A 21-year-old woman, who this month became one of the first six North Koreans granted U.S. asylum, has said she was sold repeatedly into marriage in China and jailed in North Korea before successfully seeking refuge in a U.S. embassy in Asia.
Chanmi is a pseudonym given to her by Rev. Chun Ki-Won, a South Korean national who helps North Koreans to escape their native country.
“I’ve been to Korean supermarkets here [in the United States], and I was surprised to find so many kinds of goods. … Wherever I go here, I’m treated to lots of good food, which makes me think about my mom in North Korea as well as our defectors in China.”
Chanmi said she first fled North Korea in September 2001, crossing the Chinese border to visit relatives and obtain food. Chinese police apprehended her and returned her to North Korea, where she spent 40 days in jail.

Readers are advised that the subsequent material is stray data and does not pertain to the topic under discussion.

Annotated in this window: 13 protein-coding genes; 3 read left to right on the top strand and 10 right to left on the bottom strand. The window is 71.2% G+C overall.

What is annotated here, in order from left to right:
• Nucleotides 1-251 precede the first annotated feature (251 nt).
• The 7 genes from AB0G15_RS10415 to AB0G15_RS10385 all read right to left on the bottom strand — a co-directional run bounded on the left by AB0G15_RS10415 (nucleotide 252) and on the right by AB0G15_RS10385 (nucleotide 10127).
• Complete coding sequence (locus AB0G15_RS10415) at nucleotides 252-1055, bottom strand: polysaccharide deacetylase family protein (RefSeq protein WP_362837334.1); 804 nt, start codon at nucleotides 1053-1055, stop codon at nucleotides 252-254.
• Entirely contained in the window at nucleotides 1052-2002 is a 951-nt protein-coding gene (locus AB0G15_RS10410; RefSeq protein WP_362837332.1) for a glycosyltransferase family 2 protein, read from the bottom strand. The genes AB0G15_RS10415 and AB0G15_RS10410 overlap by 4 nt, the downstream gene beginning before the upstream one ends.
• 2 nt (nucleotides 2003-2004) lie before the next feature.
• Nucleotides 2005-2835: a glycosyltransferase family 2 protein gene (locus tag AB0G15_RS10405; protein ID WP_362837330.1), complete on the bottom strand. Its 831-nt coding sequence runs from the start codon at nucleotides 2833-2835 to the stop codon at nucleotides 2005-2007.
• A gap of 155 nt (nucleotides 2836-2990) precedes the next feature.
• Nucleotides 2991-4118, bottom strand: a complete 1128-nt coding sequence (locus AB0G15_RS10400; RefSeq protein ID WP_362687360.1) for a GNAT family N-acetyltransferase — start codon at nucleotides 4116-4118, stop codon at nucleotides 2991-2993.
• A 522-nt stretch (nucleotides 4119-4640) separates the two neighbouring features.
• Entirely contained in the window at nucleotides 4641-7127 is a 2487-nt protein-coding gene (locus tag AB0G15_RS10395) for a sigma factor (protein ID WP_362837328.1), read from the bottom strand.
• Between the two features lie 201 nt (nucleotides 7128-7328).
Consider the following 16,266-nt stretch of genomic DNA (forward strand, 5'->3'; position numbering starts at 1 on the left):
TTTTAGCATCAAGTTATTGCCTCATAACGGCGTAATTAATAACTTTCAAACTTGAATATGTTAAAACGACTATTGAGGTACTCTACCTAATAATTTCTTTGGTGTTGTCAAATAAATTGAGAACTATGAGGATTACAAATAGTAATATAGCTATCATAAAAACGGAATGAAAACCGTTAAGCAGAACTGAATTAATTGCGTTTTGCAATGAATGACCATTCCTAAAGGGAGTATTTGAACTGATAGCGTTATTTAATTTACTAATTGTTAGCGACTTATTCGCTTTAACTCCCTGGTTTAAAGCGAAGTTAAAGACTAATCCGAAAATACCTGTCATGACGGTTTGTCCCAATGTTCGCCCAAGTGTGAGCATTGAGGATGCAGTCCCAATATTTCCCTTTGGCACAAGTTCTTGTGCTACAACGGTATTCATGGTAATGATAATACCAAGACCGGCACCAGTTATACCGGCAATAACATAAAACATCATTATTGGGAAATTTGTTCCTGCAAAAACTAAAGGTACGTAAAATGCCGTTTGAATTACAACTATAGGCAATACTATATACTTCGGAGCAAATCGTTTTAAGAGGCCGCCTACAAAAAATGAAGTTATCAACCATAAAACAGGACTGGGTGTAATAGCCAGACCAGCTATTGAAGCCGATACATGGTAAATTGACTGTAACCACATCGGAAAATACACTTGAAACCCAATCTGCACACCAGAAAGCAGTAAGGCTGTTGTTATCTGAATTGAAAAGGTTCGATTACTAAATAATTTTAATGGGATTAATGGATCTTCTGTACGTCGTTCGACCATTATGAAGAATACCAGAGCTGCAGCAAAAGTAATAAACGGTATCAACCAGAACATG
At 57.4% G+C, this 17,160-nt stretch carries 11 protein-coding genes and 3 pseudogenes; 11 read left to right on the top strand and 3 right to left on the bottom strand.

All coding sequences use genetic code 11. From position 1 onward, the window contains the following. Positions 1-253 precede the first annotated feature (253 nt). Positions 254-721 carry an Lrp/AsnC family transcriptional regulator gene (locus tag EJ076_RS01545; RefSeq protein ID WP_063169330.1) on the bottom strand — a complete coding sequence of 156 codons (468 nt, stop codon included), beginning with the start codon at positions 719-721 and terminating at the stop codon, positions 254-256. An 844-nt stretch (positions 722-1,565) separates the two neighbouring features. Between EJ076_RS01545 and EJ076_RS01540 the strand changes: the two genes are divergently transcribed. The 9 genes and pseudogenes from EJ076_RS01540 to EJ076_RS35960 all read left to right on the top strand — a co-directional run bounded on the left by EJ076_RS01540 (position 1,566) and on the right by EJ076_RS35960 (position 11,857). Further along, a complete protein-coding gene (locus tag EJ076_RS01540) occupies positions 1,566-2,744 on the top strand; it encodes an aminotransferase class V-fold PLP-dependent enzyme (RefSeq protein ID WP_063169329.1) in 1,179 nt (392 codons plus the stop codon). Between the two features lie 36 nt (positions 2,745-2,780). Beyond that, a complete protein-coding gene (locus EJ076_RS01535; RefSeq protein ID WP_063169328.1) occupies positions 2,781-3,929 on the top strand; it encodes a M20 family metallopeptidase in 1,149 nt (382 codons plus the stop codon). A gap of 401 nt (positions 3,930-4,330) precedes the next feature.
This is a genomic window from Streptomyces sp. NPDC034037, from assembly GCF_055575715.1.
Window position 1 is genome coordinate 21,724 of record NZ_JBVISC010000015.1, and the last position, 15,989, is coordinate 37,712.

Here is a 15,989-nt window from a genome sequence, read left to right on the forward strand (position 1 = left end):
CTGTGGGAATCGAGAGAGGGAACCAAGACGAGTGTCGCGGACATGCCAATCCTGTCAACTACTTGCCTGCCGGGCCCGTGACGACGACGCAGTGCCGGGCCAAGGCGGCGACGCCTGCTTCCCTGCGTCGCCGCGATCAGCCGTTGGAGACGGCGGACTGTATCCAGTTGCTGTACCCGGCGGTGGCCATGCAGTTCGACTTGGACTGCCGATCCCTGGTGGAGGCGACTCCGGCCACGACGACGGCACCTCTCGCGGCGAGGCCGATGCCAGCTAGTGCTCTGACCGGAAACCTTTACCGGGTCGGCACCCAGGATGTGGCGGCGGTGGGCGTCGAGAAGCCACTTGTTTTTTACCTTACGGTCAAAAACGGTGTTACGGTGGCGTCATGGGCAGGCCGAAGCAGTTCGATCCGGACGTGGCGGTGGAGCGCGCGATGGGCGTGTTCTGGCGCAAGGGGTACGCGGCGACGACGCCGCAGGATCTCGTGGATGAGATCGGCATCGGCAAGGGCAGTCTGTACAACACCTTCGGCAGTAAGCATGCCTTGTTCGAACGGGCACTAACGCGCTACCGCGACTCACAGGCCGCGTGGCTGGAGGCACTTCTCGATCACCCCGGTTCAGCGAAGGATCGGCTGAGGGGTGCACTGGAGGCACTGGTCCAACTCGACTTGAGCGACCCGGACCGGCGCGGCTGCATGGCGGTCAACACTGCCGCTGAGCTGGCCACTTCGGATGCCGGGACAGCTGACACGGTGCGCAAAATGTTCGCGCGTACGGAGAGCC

“I was freed in December 2002 and fled to China again, but this time I was sold off by Korean-Chinese brokers several times to Chinese men. I was sold at the price of 20,000 yuan,” she said. “So many North Korean women are sold like this in so many areas in China.”
In February 2004, “the third eldest of my brothers came to save me. He and I were caught by Chinese. After a trial in North Korea, my brother was confined to a political prison with no hope of being freed, and I was sentenced to three years. After serving 19 months in prison, I was freed, with my body bruised due to kicking and beating by prison guards.”
“While in prison, I witnessed some harrowing scenes. I saw three to five bodies being carried outside prisons every day, and the guards buried them with shovels under ground, breaking their necks and joints first. They died of hunger and malnutrition, I thought.”
“I came to know about God and Bible through my eldest brother who traveled a lot to China. Until then, I was so scared even to hear about ‘God.’ In North Korea, even uttering one word about God will send you to prison.”
[Radio Free Asia]